With a new executive director in place, German Village Connections is getting ready for a big launch event in January.
Officials will seek to convince the neighborhood's aging population to sign up and pay a fee for basic services, such as transportation, home maintenance, home health care, security, health wellness and socialization.
"It's a hard sell. The first couple months will be telling," said Katie White, who was recently appointed to lead the new nonprofit organization that will help local seniors age in place.
White said there are some kinks to be worked out, such as setting the annual fee, which likely will be in the ballpark of $500 per individual and $750 for a two-person household. The minimum age requirement is 50.
Officials also are in the midst of vetting service providers and shoring up a solid volunteer base. The group hopes to sign up 30 people in the first year.
"I think that's attainable," White said. "I have really high expectations."
Yet, she expects to run up against some resistance from healthy older adults who might be of age, but don't think they need the help.
She said people can pay others' membership fees.
The organization also is setting up a Membership Plus program, where community members can help support others by donating to a scholarship-type fund to subsidize the membership fee.
Members can also choose a monthly payment program rather than pay the full fee at once, White said.
Connections will have a first-year annual budget of roughly $80,000. Of that amount, $19,000 comes from the Central Ohio Area Agency on Aging.
Board and community members also contributed to the startup costs. The remainder will come from fund-raising efforts, grants and membership dues, White said.
White, and Upper Arlington resident, studied gerontology at Ohio State University and has worked for assisted-living facilities and the Alzheimer's Association, Central Ohio Chapter.
"I've always had an affinity for older adults," said White, 29, who is being paid $55,000 annually.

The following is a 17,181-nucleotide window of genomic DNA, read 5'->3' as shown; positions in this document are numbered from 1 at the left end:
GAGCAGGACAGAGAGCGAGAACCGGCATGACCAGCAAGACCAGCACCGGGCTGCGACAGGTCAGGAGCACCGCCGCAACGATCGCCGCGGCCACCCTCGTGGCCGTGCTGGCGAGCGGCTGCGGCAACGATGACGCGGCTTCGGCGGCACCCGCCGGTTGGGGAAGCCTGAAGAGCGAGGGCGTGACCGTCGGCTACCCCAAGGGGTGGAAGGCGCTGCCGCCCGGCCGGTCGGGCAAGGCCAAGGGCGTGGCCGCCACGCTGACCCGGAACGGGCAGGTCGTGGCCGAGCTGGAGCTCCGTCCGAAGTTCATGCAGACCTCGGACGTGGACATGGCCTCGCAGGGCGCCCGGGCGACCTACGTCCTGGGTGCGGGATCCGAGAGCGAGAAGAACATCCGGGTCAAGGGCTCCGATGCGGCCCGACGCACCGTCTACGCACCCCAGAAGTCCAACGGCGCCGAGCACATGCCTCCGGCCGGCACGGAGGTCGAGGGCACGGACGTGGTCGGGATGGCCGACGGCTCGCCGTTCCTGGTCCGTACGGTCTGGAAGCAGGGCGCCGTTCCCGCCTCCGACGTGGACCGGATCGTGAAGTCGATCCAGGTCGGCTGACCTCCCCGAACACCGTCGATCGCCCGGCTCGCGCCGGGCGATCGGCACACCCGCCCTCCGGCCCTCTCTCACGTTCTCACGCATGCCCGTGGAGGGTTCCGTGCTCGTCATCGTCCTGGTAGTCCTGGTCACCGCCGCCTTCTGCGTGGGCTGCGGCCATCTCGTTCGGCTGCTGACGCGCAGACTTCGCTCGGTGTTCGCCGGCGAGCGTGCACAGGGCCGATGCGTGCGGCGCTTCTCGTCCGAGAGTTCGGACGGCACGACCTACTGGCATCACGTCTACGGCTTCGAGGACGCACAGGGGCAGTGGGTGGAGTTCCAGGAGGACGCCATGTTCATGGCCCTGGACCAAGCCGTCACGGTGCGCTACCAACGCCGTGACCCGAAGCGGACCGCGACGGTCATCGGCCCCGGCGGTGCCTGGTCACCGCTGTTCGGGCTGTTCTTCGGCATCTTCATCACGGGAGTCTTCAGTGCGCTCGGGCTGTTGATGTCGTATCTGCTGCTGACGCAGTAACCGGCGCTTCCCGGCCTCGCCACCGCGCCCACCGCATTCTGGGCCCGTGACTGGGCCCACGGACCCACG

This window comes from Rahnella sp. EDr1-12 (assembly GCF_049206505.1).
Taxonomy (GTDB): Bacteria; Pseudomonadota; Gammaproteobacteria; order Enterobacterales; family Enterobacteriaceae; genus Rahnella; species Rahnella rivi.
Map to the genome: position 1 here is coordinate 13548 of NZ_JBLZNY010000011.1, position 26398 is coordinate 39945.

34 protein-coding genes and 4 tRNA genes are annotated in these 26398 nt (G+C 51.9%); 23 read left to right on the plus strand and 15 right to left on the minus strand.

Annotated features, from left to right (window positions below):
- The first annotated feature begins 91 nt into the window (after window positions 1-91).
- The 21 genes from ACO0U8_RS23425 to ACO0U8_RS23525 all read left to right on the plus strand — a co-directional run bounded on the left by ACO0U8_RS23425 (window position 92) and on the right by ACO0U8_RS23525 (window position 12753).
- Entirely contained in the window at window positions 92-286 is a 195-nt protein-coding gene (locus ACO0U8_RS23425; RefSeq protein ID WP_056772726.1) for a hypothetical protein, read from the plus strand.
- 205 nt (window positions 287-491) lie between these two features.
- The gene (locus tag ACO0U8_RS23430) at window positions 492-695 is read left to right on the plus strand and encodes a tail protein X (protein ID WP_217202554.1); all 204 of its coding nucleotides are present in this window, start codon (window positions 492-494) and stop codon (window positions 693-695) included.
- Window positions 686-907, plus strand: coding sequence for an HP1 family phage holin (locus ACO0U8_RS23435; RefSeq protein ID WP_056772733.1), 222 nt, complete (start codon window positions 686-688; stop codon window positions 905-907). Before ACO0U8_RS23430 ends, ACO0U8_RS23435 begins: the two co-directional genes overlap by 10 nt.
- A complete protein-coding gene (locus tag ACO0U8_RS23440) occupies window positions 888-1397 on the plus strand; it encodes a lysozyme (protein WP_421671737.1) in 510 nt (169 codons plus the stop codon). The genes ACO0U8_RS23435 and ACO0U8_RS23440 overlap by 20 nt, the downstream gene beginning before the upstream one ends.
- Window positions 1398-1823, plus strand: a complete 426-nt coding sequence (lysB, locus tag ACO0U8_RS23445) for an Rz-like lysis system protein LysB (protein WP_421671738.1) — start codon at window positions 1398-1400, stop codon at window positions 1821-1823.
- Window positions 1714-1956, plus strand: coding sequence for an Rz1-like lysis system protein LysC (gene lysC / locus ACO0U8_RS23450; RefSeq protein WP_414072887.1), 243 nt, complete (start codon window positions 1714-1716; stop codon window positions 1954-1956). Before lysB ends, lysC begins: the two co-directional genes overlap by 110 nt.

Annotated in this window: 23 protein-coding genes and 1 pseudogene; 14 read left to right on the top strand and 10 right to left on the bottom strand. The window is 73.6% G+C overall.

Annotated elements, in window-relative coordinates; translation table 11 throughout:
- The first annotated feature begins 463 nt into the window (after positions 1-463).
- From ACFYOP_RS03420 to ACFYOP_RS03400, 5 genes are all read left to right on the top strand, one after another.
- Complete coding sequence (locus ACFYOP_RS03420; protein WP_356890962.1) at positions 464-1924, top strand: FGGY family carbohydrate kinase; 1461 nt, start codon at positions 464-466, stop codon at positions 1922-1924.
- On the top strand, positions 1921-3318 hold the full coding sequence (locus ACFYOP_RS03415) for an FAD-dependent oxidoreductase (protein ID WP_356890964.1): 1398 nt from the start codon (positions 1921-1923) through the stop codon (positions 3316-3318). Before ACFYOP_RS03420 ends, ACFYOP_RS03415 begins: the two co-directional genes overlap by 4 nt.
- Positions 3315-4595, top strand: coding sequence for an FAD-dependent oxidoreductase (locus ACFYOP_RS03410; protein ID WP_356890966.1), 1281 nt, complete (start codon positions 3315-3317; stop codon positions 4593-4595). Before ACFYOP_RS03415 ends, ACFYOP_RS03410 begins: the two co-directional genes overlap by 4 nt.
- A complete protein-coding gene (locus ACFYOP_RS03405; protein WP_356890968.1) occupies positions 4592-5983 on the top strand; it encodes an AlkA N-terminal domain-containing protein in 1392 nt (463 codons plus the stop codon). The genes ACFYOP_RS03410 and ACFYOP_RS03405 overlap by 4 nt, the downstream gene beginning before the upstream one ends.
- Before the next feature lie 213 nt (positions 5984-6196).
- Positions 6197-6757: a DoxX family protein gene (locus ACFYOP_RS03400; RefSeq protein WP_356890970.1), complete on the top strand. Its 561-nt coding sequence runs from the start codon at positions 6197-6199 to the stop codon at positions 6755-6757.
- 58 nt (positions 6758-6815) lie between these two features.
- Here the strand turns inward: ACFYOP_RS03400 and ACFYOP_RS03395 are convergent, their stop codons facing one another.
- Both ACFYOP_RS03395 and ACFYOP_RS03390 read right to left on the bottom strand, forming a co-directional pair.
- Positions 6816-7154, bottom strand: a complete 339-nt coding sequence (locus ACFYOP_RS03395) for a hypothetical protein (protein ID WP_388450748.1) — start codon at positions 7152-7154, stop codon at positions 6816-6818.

Ed Elberfeld, board president of Connections, said White was chosen from a field of 48 candidates, six of whom were given an initial interview and three of whom made the final round.
He called her a "young, smart, energetic gerontologist."
"We're very, very happy to have found Katie White because she definitely fits the bill," Elberfeld said. "And, obviously, this is a major step toward our launch."
German Village Connections is the first such aging-in-place program in central Ohio.
The service area is German Village, Schumacher Place, Merion Village, the Brewery District and Downtown.
Village Connections joins 220 other such villages in 39 states across four countries, Elberfeld said.
Formation of the group was kicked into high gear in 2011, as members of the German Village Society's long-range planning committee discussed how the neighborhood could meet the needs of the older population.
"What they've managed to do in the past two years has been impressive," White said.
She said people tend to be happier when they stay in their houses. And there's a measurable savings for taxpayers. Assisted living care costs about $5,000 a month for each person, White said.
"And that's what the Village can do -- help you age in a healthy manner, age in a happy manner," she said.